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Satires and Epistles

Translated by Smith Palmer Bovie
The writings of Horace have exerted strong and continuing influence on writers from his day to our own. Sophisticated and intellectual, witty and frank, he speaks to the cultivated and civilized world of today with the same astringent candor and sprightliness that appeared so fresh at the height of Rome’s wealthy and glory.

The Satires and Epistles spans the poet’s career as a satirist, critic, and master of lyric poetry, as man of the world, friend of the great, and relentless enemy of the mediocre. "Horace," writes translator Smith Palmer Bovie, "is the best antidote in the world for anxiety. His Satires and Epistles demonstrate the good-humored freedom of a man who has cheerfully assumed the responsibility for making his own life not so much a ’success’ as the occasion for a true enjoyment of virtue and knowledge." Bovie’s impeccable translation, along with Clancy’s edition of the Odes and Epodes, offers the reader a complete and modern Horace.

326 pages | 5-1/4 x 8 | © 1959

Ancient Studies


Table of Contents

General Introduction
Introduction to Book One
1. Don’t go overboard
2. Adultery is childish
3. But no one asked you to sing
4. And when I have time, I put something down on paper
5. From Rome to Brindisi, with stops
6. I am only a freedman’s son
7. King Rex: off with his head
8. A little Walpurgisnacht music
9. Bored to distraction
10. The fine art of criticism
Introduction to Book Two
1. To write or not to write? (A talk with my lawyer)
2. Plain living and high thinking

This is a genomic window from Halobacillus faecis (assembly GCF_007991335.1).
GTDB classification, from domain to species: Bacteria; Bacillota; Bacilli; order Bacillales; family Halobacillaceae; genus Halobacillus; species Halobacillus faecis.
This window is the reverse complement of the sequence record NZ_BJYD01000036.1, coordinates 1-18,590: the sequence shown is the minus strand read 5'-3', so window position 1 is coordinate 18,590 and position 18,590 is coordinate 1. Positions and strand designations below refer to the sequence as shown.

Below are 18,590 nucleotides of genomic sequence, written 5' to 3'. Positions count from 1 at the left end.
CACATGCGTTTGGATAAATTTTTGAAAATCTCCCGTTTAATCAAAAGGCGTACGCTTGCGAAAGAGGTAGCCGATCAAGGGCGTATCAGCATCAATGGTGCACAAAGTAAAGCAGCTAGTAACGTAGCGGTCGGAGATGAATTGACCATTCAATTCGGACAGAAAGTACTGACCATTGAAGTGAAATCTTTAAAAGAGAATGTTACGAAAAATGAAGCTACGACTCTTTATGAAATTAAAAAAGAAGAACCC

3. A Stoic sermon
4. Gourmet à la mode
5. How to recoup your losses
6. The town mouse and the country mouse
7. My slave is free to speak up for himself
8. Nasidienus has some friend in for dinner
Introduction to Book One
1. To Maecenas (20 B.C.): Philosophy has clipped my wings
2. To Lollius Maximus (22 B.C.): Homer teaches us all how to live, but we have to do it ourselves
3. To Julius Florus, campaigning with Tiberius (20 B.C.): How are you out there with all those officers? What are you doing with your spare time?
4. To Albius Tibullus (24 B.C.): Don’t be depressed, my friend. I’m not!
5. To Torquatus (22 B.C.): Come to dinner tonight, the twenty-second
6. To Numicius (no date): Nil admirari
7. To Maecenas (no date): I won’t be coming to town this winter. Sorry!
8. To Celsus Albinovanus, campaigning with Tiberius (20 B.C.): I’m depressed. Hope you aren’t
9. To Tiberius (20 B.C.): Recommending to you my friend Septimius
10. To Aristius Fuscus (21 B.C.): You can leave the city. I’ll take the country
11. To Bullatius (no date): How was your trip?
12. To Iccius, in Sicily (20 B.C.): Hope you are doing well in your work for the Department of External Revenue. But do look up Pompeius Grosphus. Here’s the latest news from Rome
13. To Vinius Asina (23 B.C.): Please give these does to Augustus, and watch what you’re doing!
14. To the foreman on my farm (no date): You can have the city; I’ll take the country
15. To Numonius Vala (22 B.C.): I’m planning to come south for the winter. What’s it like down there?
16. To Quinctius (25 B.C.): Virtue is wisdom
17. To Scaeva (no date): How to win friends and influence patrons
18. To Lollius Maximus (20 B.C.): How to influence patrons: be yourself!
19. To Maecenas (20 B.C.): My lyric poetry is not derivative, it’s contributive
20. To my first book of epistles (20 B.C.): I guess it’s up to you to make your own way in the world
Introduction to Book Two
1. The Epistle to Augustus: The literary tradition, and the role of our Roman writers
2. To Julius Florus, still campaigning with Tiberius: Literary ambitions, and how to survive them
3. The art of poetry

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